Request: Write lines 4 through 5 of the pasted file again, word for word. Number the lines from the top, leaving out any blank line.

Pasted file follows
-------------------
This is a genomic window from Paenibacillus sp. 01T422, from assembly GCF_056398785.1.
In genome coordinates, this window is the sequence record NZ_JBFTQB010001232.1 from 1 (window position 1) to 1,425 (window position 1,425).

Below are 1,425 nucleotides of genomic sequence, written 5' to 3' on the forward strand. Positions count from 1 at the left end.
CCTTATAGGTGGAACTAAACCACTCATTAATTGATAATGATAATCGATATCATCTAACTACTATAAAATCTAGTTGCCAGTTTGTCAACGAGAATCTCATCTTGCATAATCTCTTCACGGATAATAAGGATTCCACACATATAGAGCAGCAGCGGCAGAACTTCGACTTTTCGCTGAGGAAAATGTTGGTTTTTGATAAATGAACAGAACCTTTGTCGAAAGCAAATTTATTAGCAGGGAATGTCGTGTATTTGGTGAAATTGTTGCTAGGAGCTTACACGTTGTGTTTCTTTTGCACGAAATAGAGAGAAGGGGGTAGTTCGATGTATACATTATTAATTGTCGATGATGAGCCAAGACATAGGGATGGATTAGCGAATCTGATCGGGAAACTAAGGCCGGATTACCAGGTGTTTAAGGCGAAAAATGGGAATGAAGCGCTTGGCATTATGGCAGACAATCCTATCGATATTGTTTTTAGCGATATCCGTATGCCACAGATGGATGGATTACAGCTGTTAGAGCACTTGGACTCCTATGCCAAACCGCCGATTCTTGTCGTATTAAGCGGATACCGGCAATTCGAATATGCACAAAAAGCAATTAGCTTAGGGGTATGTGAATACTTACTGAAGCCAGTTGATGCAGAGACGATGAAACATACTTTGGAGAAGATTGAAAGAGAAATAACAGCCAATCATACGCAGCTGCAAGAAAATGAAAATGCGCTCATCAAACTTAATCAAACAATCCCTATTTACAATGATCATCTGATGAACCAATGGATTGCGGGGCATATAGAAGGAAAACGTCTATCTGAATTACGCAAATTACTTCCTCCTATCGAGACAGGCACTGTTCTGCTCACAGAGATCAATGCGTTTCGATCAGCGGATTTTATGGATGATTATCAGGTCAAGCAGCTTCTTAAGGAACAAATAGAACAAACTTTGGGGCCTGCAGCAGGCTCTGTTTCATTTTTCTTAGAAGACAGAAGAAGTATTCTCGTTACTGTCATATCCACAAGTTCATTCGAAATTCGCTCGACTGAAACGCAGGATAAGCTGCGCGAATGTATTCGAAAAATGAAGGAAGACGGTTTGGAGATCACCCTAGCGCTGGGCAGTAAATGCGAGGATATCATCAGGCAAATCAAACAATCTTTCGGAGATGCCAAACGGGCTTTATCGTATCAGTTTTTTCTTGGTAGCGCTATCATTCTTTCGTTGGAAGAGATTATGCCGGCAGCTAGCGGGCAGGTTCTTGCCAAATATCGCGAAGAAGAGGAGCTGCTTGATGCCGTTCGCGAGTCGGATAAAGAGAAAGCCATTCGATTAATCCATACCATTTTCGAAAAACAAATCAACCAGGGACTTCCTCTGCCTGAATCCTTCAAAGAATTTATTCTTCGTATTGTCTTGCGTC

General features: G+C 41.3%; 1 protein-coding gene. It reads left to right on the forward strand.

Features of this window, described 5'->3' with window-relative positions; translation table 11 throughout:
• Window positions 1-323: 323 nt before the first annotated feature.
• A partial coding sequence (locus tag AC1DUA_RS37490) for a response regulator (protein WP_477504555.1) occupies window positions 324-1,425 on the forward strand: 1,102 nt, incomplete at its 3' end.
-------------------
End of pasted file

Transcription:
CCTTATAGGTGGAACTAAACCACTCATTAATTGATAATGATAATCGATATCATCTAACTACTATAAAATCTAGTTGCCAGTTTGTCAACGAGAATCTCATCTTGCATAATCTCTTCACGGATAATAAGGATTCCACACATATAGAGCAGCAGCGGCAGAACTTCGACTTTTCGCTGAGGAAAATGTTGGTTTTTGATAAATGAACAGAACCTTTGTCGAAAGCAAATTTATTAGCAGGGAATGTCGTGTATTTGGTGAAATTGTTGCTAGGAGCTTACACGTTGTGTTTCTTTTGCACGAAATAGAGAGAAGGGGGTAGTTCGATGTATACATTATTAATTGTCGATGATGAGCCAAGACATAGGGATGGATTAGCGAATCTGATCGGGAAACTAAGGCCGGATTACCAGGTGTTTAAGGCGAAAAATGGGAATGAAGCGCTTGGCATTATGGCAGACAATCCTATCGATATTGTTTTTAGCGATATCCGTATGCCACAGATGGATGGATTACAGCTGTTAGAGCACTTGGACTCCTATGCCAAACCGCCGATTCTTGTCGTATTAAGCGGATACCGGCAATTCGAATATGCACAAAAAGCAATTAGCTTAGGGGTATGTGAATACTTACTGAAGCCAGTTGATGCAGAGACGATGAAACATACTTTGGAGAAGATTGAAAGAGAAATAACAGCCAATCATACGCAGCTGCAAGAAAATGAAAATGCGCTCATCAAACTTAATCAAACAATCCCTATTTACAATGATCATCTGATGAACCAATGGATTGCGGGGCATATAGAAGGAAAACGTCTATCTGAATTACGCAAATTACTTCCTCCTATCGAGACAGGCACTGTTCTGCTCACAGAGATCAATGCGTTTCGATCAGCGGATTTTATGGATGATTATCAGGTCAAGCAGCTTCTTAAGGAACAAATAGAACAAACTTTGGGGCCTGCAGCAGGCTCTGTTTCATTTTTCTTAGAAGACAGAAGAAGTATTCTCGTTACTGTCATATCCACAAGTTCATTCGAAATTCGCTCGACTGAAACGCAGGATAAGCTGCGCGAATGTATTCGAAAAATGAAGGAAGACGGTTTGGAGATCACCCTAGCGCTGGGCAGTAAATGCGAGGATATCATCAGGCAAATCAAACAATCTTTCGGAGATGCCAAACGGGCTTTATCGTATCAGTTTTTTCTTGGTAGCGCTATCATTCTTTCGTTGGAAGAGATTATGCCGGCAGCTAGCGGGCAGGTTCTTGCCAAATATCGCGAAGAAGAGGAGCTGCTTGATGCCGTTCGCGAGTCGGATAAAGAGAAAGCCATTCGATTAATCCATACCATTTTCGAAAAACAAATCAACCAGGGACTTCCTCTGCCTGAATCCTTCAAAGAATTTATTCTTCGTATTGTCTTGCGTC

General features: G+C 41.3%; 1 protein-coding gene. It reads left to right on the forward strand.